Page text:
Mike Baird and Gladys Berejiklian arrive for the Liberal Party meeting on Monday. Photo: Wolter PeetersWhat’s next for Mike Baird?
He posted a congratulatory message to incoming Premier Gladys Berejiklian on Facebook, moments after she was elected as his replacement unopposed by the Liberal party room.
There was no accompanying tweet, however. Mr Baird deleted his Twitter account on Monday after saying his resignation would be a chance for more time with his family and less on social media, with which he has had an ambivalent relationship.
But after he walked a couple of hundred metres down Macquarie Street on Monday afternoon to hand in his resignation as premier, Mr Baird is free to focus on life after politics.
Mr Baird told the media on announcing his resignation that there had been no shortage of offers during his time as Premier.
“I have had people tell me in the past, ‘if ever you leave politics come talk to us’,” the Premier said last Thursday, without specifying.
It’s understood the offers have come rolling in since then, but Mr Baird said he would spend time with family before he turns his mind to his next professional step.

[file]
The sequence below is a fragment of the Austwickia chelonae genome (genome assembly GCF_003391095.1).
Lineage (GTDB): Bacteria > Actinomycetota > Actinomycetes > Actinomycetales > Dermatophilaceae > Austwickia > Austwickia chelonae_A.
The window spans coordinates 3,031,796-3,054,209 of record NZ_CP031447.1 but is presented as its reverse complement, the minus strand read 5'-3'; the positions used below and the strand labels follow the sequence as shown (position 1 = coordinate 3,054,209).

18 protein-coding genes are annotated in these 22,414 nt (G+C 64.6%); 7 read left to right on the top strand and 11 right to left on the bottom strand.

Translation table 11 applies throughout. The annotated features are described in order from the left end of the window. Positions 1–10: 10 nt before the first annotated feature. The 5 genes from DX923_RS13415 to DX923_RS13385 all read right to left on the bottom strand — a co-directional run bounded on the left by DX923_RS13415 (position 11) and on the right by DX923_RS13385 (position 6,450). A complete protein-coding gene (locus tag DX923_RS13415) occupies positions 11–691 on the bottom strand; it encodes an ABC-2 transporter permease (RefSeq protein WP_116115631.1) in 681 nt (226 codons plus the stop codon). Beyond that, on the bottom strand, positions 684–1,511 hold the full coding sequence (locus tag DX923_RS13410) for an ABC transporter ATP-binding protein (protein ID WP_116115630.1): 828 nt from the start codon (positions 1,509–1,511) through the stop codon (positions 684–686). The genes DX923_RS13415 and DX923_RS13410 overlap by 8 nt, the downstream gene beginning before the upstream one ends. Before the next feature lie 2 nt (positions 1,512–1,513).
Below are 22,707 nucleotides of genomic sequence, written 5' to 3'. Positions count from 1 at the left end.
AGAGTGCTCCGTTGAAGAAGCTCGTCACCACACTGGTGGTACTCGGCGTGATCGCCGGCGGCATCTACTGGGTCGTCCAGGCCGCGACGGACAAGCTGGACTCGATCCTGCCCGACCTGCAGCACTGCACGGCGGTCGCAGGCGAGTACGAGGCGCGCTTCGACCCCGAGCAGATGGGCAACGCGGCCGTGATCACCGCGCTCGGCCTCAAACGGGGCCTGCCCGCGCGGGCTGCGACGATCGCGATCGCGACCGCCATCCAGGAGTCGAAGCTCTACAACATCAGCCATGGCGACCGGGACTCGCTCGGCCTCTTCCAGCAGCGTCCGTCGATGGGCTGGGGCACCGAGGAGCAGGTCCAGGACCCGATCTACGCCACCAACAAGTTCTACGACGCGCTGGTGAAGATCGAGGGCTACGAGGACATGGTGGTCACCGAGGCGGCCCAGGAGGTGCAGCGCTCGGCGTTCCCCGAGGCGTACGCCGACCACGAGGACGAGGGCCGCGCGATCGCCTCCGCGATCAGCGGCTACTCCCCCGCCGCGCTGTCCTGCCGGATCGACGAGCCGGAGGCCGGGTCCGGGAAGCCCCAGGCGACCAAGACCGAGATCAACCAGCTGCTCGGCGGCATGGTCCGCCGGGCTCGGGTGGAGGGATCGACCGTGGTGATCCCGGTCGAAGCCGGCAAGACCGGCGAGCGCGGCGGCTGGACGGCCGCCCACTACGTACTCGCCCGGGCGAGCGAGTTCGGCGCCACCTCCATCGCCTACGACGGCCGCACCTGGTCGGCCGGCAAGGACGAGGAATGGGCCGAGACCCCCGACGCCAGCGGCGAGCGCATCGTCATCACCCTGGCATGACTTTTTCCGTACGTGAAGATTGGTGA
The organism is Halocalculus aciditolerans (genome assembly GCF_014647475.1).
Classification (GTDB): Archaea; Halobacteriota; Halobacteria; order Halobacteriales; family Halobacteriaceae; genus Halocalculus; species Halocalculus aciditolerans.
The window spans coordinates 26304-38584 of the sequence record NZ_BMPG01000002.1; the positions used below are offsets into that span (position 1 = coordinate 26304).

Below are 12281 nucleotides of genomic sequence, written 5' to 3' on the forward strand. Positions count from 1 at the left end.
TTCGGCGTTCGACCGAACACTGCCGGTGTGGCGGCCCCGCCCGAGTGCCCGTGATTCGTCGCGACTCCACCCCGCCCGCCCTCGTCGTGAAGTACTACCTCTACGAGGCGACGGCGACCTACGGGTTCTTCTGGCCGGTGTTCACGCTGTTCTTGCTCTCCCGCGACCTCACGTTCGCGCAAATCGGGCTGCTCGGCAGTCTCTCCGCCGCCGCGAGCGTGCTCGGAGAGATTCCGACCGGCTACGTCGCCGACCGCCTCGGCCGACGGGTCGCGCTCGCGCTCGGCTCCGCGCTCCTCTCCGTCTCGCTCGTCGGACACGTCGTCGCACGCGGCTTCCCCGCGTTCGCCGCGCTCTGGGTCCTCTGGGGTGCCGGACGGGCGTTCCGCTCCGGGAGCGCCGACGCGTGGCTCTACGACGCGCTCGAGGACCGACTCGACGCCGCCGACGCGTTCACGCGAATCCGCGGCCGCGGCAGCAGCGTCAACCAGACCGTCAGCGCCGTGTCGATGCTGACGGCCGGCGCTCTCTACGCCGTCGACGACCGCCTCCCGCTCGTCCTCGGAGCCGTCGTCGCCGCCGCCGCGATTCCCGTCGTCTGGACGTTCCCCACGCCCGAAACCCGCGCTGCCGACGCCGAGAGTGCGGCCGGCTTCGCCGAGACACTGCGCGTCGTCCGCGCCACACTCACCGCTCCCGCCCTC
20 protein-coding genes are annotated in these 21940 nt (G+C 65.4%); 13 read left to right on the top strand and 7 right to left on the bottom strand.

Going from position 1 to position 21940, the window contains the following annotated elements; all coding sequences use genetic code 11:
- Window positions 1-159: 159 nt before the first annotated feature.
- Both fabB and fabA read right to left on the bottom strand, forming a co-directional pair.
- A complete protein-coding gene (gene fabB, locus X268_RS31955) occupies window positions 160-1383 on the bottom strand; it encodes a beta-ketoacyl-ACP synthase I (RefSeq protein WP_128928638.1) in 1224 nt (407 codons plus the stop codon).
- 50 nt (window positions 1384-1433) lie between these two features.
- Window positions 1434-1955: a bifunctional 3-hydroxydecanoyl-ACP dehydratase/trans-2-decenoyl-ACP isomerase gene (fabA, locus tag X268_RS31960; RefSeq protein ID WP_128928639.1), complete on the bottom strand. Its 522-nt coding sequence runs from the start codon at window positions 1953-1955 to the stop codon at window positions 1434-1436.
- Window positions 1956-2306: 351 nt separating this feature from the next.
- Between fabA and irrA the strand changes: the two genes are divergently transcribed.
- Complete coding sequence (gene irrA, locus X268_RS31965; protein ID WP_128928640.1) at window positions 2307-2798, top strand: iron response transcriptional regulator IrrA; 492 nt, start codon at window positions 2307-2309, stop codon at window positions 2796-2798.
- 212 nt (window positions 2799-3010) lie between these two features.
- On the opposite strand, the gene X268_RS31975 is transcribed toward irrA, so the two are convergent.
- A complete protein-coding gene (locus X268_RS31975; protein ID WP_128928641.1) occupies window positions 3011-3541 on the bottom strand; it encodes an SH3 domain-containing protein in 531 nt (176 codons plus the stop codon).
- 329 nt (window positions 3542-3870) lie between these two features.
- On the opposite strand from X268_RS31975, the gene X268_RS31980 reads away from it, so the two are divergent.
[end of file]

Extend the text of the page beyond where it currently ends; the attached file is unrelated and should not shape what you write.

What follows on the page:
Mr Baird had an 18-year career in finance before moving into politics, serving lastly as the head of institutional banking for the multinational HSBC Australia and New Zealand. Politics was understood to have entailed a severe salary cut for Mr Baird, even on the premier’s wage of $350,000 a year.
“He could command a total package of no less than a million dollars,” said Jason Johnson, a founder and partner of Johnson, an executive search company.
“In the eyes of most business leaders he’s been a very successful premier; there’s a very strong interest in Mike’s skills and networks.”
Mr Johnson said he expected Mr Baird would field offers outside the world of banking to become a CEO, in the same mould as former Liberal leader John Brogden.
Unlike other MPs who have retired recently, Mr Baird will not be entitled to generous post-politics perks.
He came into politics in 2007, after the introduction of a new parliamentary superannuation scheme that will not entitle him to a salary for life, such as the $150,000 a year enjoyed by Barry O’Farrell.
Mr Baird received a 9.5 per cent contribution to his superannuation account for each year he was in office.
Under reforms brought in by the Coalition government Mr Baird will not qualify for perks such as an office, staff and free travel because he served less than five years as Premier.
This story Administrator ready to work first appeared on Nanjing Night Net.